Order these fall-planted bulbs NOW for delivery in OCTOBER.

WHY GROW CROCUS? There’s always room for crocus! You can squeeze hundreds into empty scraps of space. They bloom when you’re hungriest for flowers. They multiply quickly. And their thin, wispy foliage disappears quickly.

CROCUS HISTORY — Native from Spain to Afghanistan, crocus have been cherished in gardens since at least the 1500s. Learn more.

TIPS FOR SUCCESS — Though they love sun, crocus can thrive in light shade under trees, shrubs, and perennials, and even in the lawn sometimes. Learn more.

CROCUS TAPESTRY        Sampler

Herald the new year’s renaissance with this tapestry of white, purple, lavender, gold, and striped crocus. You’ll get 25 corms – 5 each of 5 of our gems – all individually labeled. For zones 4a-7b(8bWC). Crocus care.

For 2, 3, or more of each, order additional samplers.

COF-27
1/$19
2/$36.50
3/$52
4/$67
5/$82
BLUE PEARL, 1950        New
One of the “bluest” of the lavender crocuses, this mid-century classic is another enduring gift from G.H. Hageman, the godfather of snow crocus. It’s bright, lovely, and vigorous – which is why it’s still around for us to enjoy today. 3”, zones 4a-7b(8bWC), from Holland. Chart and care.
CR-35
10/$5
25/$11.50
50/$21.50
100/$40
250/$90
C. angustifolius, CLOTH OF GOLD, 1587        
Once known as the “Turkey crocus,” this small, early, vigorously multiplying charmer was grown in gardens by 1587 and appears in virtually every bulb catalog of the 1800s. Bees flock to it. Formerly C. susianus, zones 4a-7b(8bWC), from Holland. Chart and care.
CR-01
5/$5.50
10/$10.50
25/$23.50
50/$44
100/$82
CREAM BEAUTY, 1943        New
“The color of proper Jersey cream,” writes bulb-maven Anna Pavord, but even if don’t know what she’s talking about it’s easy to like ‘Cream Beauty’. Pale and glowing, it was one of the first crocus introduced by G.H. Hageman, the man who made C. chrysanthus an indispensable part of spring. 3”, zones 4a-7b(8bWC), from Holland. Chart and care.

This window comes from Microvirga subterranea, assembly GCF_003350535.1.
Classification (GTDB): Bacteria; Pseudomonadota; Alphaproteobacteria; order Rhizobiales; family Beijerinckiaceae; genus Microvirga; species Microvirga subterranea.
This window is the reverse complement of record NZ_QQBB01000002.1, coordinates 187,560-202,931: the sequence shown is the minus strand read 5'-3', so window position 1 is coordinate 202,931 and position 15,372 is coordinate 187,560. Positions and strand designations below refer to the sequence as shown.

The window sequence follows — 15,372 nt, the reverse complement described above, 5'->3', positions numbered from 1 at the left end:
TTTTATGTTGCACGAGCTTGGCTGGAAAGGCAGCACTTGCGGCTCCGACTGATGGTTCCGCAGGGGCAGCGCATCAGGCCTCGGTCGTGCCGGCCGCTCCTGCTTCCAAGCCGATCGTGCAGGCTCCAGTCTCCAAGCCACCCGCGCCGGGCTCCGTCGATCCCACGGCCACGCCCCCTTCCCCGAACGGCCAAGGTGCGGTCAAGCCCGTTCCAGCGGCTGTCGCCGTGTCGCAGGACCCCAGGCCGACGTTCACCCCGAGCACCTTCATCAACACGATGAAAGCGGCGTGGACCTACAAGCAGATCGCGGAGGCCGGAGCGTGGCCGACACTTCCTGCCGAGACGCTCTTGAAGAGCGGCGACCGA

CR-36
10/$5
25/$11.50
50/$21.50
100/$40
250/$90
FLOWER RECORD, 1958        
The way we see it, deep purple crocus are a spring essential, and this 1950s classic is the only one still grown in Dutch bulb fields today. We’d love to know what its odd name means. Can you help? 4-5”, zones 4a-7b(8bWC). Chart and care.
CR-34
10/$8.50
25/$19.50
50/$36.50
100/$68
250/$153
JEANNE D’ARC, 1943        
This multiple award-winning crocus is both vigorous and beautiful – a white so pure and luminous that it seems the embodiment of spring’s miraculous rebirth. C. vernus, zones 4a-7b(8bWC), from Holland. Chart and care.
CR-19
10/$9.50
25/$22
50/$41
100/$76
250/$171
KING OF THE STRIPED, 1880        
This long-loved Victorian king alternates mostly striped petals with mostly purple ones for a look that’s charmingly imperfect, like your grandmother’s patchwork quilt. C. vernus, zones 4a-7b(8bWC), from Holland. Chart and care.
CR-20
10/$8.50
25/$19.50
50/$36.50
100/$68
250/$153
MAMMOTH YELLOW, 1665        
Gotta have it! This is the most popular crocus of the past 300 years, a vibrant orange-yellow like molten sun melting winter’s icy grip. C. x luteus, zones 4a-7b(8bWC), from Holland. Chart and care.
CR-05
10/$8
25/$18.50
50/$34.50
100/$64
250/$144
C. tommasinianus ROSEUS, 1924        
A PINK crocus? Not quite, but it’s the closest any crocus gets to pink, a soft lavender-rose that’s utterly unique. Adding to its charms, it opens its petals exuberantly in the sun, making a constellation of tiny pink stars that just gets better every year. Zones 5a-8a(8bWC), from Holland. Chart and care.
CR-28
5/$6
10/$11.50
25/$26
50/$48
100/$89
C. chrysanthus SNOWBUNTING, 1914        
“If I could have only one crocus,” the great Southern gardener Elizabeth Lawrence wrote, “it would be this.” She praised its “pearly” buds opening in January in Raleigh, its golden throat, and its “delightful, strong, and musk-like” fragrance. And it’s equally fine up North! Zones 4a-7b(8bWC), from Holland. Chart and care.
CR-03
25/$11.50
50/$21.50
100/$40
250/$90
500/$165
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